5. AMBO's CFO, who had been at the company less than three quarters, resigned. He oversaw the 20-F filing, which was delayed and caused the first big drop in the stock, and also oversaw this Q1 2012 earnings release, which was again delayed due to the 20-F delay.

6. A former employee alleged that a small acquisition done in 2008 was suspect. The company's board of directors wanted to fully address any claims of impropriety given the commotion caused by the 20-F delayed filing, and announced an internal investigation to explore the allegation.

Facts stated, let's now review what they mean in light of the realities of what we know about AMBO.

Tackling the easy issues first, I will save the detailed financial commentary for the end, since I believe that is the least understood of all.

AMBO's former CFO did not deliver during his brief tenure. He was brought in to upgrade the company's accounting and audit practices and communications to investors. What he did was the exact opposite. He so mismanaged the audit process that he delayed the filing that caused the huge drop in stock price last month. His commentary during conference calls and various road shows was unclear. I believe that it is highly likely that the board of director's audit committee pressured him to resign and that the resignation had nothing to do with a disagreement with accounting. In any case, I view it as a good thing that Jenny Zhan (currently chief strategy officer and formerly a portfolio manager at American investment firm GMO), who was the effective outward-facing CFO for investors and has done the most to clarify the operations of the company, seems to have taken a more active role in finance to supplement the battlefield promotion of AMBO's accounting director to interim CFO. I view the old CFO's departure as a non-event. He signed off personally on all the company's financials, including the 20-F and the Q1 2012 earnings release before he left and even before PWC signed off, and left with no disagreements as to the veracity or accuracy of the financials.

Regarding the disgruntled employee's allegation, not only is 2008 a long time ago, but the company's audit track record should assure investors that this allegation will be put to bed quickly. The company has had various successful audits, including a pre-IPO audit and two filed 20-Fs since its IPO by PWC, the only American accountancy to never have been implicated with fraud in China. Also, Baring (one of the top P/E firms in Asia), the latest investor in the company, had full access to material non-public information before executing their PIPE transactions and conducted a multimonth audit with a third-party Big 4 accountancy to reassure themselves.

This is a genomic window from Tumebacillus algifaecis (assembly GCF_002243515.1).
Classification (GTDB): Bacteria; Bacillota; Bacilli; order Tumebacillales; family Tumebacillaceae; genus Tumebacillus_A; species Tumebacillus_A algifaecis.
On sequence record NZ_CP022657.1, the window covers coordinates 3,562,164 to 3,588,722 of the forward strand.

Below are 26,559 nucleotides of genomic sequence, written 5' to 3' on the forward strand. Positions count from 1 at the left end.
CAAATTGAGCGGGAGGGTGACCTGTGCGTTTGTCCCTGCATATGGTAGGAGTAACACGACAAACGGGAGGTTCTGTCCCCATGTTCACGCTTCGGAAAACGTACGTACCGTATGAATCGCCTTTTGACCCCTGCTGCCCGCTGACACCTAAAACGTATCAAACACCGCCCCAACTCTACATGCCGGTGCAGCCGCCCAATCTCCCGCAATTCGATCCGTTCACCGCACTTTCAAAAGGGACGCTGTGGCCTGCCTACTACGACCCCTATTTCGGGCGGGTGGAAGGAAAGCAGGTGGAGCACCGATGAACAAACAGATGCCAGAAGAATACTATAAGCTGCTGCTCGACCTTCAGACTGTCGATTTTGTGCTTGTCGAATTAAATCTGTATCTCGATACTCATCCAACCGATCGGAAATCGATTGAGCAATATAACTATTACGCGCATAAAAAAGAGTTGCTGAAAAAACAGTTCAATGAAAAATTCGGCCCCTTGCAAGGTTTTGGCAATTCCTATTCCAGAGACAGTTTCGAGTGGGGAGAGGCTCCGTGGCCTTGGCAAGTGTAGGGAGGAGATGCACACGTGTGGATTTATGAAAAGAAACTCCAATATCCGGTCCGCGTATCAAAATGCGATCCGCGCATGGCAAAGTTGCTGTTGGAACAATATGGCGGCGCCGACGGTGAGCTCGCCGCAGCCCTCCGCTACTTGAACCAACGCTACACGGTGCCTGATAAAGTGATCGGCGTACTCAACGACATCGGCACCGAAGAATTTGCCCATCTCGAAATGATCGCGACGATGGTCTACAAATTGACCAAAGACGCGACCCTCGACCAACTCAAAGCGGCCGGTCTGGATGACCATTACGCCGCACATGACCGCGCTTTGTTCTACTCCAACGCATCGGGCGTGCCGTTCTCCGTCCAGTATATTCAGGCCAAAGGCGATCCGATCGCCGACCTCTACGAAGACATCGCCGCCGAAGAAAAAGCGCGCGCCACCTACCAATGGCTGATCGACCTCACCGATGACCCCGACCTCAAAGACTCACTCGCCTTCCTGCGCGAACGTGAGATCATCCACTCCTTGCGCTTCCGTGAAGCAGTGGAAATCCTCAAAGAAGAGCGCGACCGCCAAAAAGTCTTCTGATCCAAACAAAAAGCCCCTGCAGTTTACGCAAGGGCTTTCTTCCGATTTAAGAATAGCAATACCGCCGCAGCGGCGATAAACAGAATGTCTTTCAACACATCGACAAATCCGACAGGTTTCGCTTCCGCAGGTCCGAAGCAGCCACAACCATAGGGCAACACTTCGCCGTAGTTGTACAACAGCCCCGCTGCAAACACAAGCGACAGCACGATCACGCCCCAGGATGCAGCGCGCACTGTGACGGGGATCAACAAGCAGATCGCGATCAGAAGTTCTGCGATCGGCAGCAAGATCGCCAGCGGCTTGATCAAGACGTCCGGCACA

Furthermore, the World Bank/IFC, among the most pedigreed and notable creditors in the world, does not like to issue credit to fraudulent, operationally mismanaged companies that are burning a hole through their balance sheets. Fifty million dollars of credit is a clear sign that the World Bank, after its extensive diligence (typically six to nine months in duration), declared AMBO highly creditworthy. What's more, $20 million of the $50 million was issued as a convertible bond with a conversion price of $10/ADS. Ten dollars, at this point, is a 312% premium from the last traded price. Why would the World Bank want the option to own equity at $10/ADS? Because, after conducting lengthy due diligence with complete access to material non-public information, it believes the business is not only highly creditworthy but also has substantial upside beyond $10.

Earnings Release Analysis

First, if we are going to use analyst estimates as a benchmark for how well or poorly a company performed for a particular quarter, the only way to compare year-over-year or quarter-over-quarter financial results (for any company, not just this one) is on an apples-to-apples basis, that is, with the same accounting standards in place as the benchmark period.

On that basis, here's what an earnings result would look like:

Revenue

  • "Headline" Q1 2012 revenue: $59.5 million
  • Less revenue deferred in 2011 pushed forward to Q1 2012: -$4.3 million
  • Plus Q1 2012 revenue deferred to future quarters: +$14.3 million

Under the same accounting treatment as Q1 2011, Q1 2012 revenue = $69.9 million (a 10.1% beat over the consensus $63.5 million estimate).

Net Income

  • "Headline" non-GAAP net income: -$10.2 million
  • Less NI from deferred 2011 revenue (see note below): -$3.2 million
  • Plus NI from deferred Q1 2012 revenue (see note below): +$10.5 million
  • Plus bad debt provision adjustment: +$2.2 million
  • Plus one-time incremental audit fees (due to 20-F delay): +450,000

Under the same accounting treatment as Q1 2011, Q1 2012 net income = -$0.25 million.

Some notes:

1. The way I calculated net income from deferred revenue is as follows. Because all the operating expenses associated with deferred revenue are recorded real-time (i.e., incurred in Q1 2012), the only two remaining charges to deferred revenue are COGS (which is about 8% average) and tax (about 20%). So in Q1 2012, if you consider that $14.3 million of revenue was deferred but $4.3 million of deferred revenue from prior periods were recognized, there was net $10 million of deferred revenue. Less COGS, that's $9.2 million of gross profit, and less taxes, that's $7.4 million of net income.